A better climate for disaster risk management

Hellmuth, Molly E.; Mason, Simon J.; Vaughan, Catherine; van Aalst, Maarten K.; Choularton, Richard J.

Climate-related disasters are by far the most frequent natural disasters, exacting a heavy toll on people and economies. Their frequency and economic losses have steadily increased over the past few decades, stretching the response capacities of governments and humanitarian organizations. One of the many ways this challenge can be addressed is by making more effective use of the increasing wealth of climate information and tailoring it to the needs of those who could use it, to better predict and prepare for such disasters before they occur.

Written in partnership with a range of humanitarian organizations, A Better Climate for Disaster Risk Management is the third in the Climate and Society Publication series. This issue highlights recent advances in the use of climate information to manage risks and improve livelihoods, such as new partnerships and user-designed information platforms. It draws together and analyzes experiences from 17 case studies that capture the current state of knowledge. It also highlights research innovations in technical boxes throughout the publication. A problem-solving framework is used to demonstrate the challenges and opportunities facing disaster risk managers in using climate science with a three step approach: identifying the problem, developing tools, and taking action, reflected in the chapter titles.

The case studies and experiences presented in this book draw on a wealth of practical experience from within the humanitarian community. They acknowledge the enormous effort and investment by very many national and local governments, international organizations, and an increasing range of other actors in the field of climate information for disaster risk management. This publication adds to the growing body of knowledge, focusing on the experiences of a number of mostly non-governmental actors, especially the International Federation of Red Cross and Red Crescent Societies, and how through partnerships, they have helped to integrate state of the art climate science and information into improved decision-making.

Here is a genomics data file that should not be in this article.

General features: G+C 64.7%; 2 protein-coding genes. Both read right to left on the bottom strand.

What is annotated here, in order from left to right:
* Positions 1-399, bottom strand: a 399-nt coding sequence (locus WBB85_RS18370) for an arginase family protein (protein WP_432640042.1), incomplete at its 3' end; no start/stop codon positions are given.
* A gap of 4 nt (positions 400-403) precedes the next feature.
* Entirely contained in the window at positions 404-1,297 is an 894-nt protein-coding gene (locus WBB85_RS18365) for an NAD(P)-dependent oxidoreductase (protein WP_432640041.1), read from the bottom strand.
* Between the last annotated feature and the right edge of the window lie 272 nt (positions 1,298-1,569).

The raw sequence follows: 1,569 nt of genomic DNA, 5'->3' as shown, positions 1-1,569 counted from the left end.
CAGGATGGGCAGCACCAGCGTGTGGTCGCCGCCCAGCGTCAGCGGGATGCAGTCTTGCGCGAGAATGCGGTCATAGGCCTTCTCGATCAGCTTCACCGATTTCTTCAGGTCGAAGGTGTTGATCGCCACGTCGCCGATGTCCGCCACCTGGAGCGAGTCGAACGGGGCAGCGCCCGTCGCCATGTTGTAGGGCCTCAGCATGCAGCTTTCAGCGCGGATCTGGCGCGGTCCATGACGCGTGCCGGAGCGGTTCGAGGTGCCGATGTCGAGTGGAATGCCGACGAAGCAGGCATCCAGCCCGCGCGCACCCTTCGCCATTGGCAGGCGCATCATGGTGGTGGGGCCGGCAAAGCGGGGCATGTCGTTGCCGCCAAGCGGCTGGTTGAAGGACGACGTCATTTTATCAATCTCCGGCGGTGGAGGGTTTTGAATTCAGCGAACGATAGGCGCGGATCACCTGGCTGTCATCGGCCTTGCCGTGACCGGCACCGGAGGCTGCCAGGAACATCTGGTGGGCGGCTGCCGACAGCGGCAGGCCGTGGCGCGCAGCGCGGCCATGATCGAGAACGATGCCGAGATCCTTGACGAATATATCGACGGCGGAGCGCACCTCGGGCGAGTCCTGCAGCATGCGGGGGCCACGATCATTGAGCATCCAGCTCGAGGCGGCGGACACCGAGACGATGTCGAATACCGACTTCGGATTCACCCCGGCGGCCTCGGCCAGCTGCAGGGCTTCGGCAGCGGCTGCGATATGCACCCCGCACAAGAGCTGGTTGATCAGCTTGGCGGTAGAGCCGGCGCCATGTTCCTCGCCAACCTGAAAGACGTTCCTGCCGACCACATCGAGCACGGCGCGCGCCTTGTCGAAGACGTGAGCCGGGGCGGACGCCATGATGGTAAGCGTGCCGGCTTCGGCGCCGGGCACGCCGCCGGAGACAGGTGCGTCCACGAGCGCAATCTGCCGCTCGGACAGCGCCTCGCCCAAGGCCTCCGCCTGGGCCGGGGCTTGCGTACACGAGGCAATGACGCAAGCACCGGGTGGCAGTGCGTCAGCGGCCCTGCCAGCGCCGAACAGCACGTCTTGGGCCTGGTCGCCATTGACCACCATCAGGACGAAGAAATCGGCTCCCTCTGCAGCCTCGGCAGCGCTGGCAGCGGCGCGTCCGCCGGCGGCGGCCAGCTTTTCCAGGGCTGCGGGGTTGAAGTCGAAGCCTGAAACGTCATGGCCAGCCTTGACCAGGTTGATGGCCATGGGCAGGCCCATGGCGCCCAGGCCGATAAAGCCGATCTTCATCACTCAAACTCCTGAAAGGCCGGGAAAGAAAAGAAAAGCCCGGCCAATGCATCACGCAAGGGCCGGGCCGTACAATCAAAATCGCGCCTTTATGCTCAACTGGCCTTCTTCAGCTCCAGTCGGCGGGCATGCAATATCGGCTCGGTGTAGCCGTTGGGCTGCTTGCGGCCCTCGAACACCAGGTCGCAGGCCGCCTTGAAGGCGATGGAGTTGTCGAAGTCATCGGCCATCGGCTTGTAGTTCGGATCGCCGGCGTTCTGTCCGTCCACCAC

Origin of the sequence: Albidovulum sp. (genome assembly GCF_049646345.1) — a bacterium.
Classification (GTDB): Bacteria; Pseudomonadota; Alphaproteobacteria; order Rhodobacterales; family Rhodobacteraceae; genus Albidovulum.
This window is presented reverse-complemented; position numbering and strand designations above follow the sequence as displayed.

Exploring the use of climate information for disaster risk management, it identifies both the achievements and the obstacles associated with this endeavour. From them are distilled the lessons learned, and a series of recommendations. Of these, effective partnership is highlighted as the single most critical ingredient for success. Climate information that can be acted upon is best created in dialogue between the users and providers, and partnerships between climate scientists and disaster risk managers should promote knowledge sharing, trust, and the development of innovative solutions.

Efforts to better apply climate information in disaster risk management should first focus on immediate opportunities and potential ‘quick wins’. Practical engagements can be fostered by initially concentrating on countries and regions with relatively good seasonal forecast skills, and where humanitarian decisions can be influenced to provide large and immediate returns on investment. Disaster risk managers must, however, improve their understanding of the potential as well as the limitations of climate information, as the development of realistic expectations is vital to maintaining trust in the information and those who provide it.

Cases demonstrate that when climate information can be integrated into existing decision-making support tools or systems, it becomes an important piece of the information that is considered and taken up in the routine activities of disaster risk managers. The relative contribution that seasonal, decadal, and long-term trends make to current and future climate also needs to be better understood. To achieve the goal of providing relevant climate services to support disaster risk management, climate information providers such as national meteorological services must tailor their information to the problem at hand, either by refining products through iterative interaction with partners or by simplifying the presentation.

Although there have been many achievements and advances, much potential remains to be realized. Herein lies the opportunity: to build trust and improve the sharing of knowledge between the providers of climate services, and those who can use those services to enhance disaster risk management, jointly reducing human suffering and achieving more sustainable development.


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More About This Work

Academic Units
International Research Institute for Climate and Society
International Research Institute for Climate and Society, Columbia University
Published Here
March 18, 2020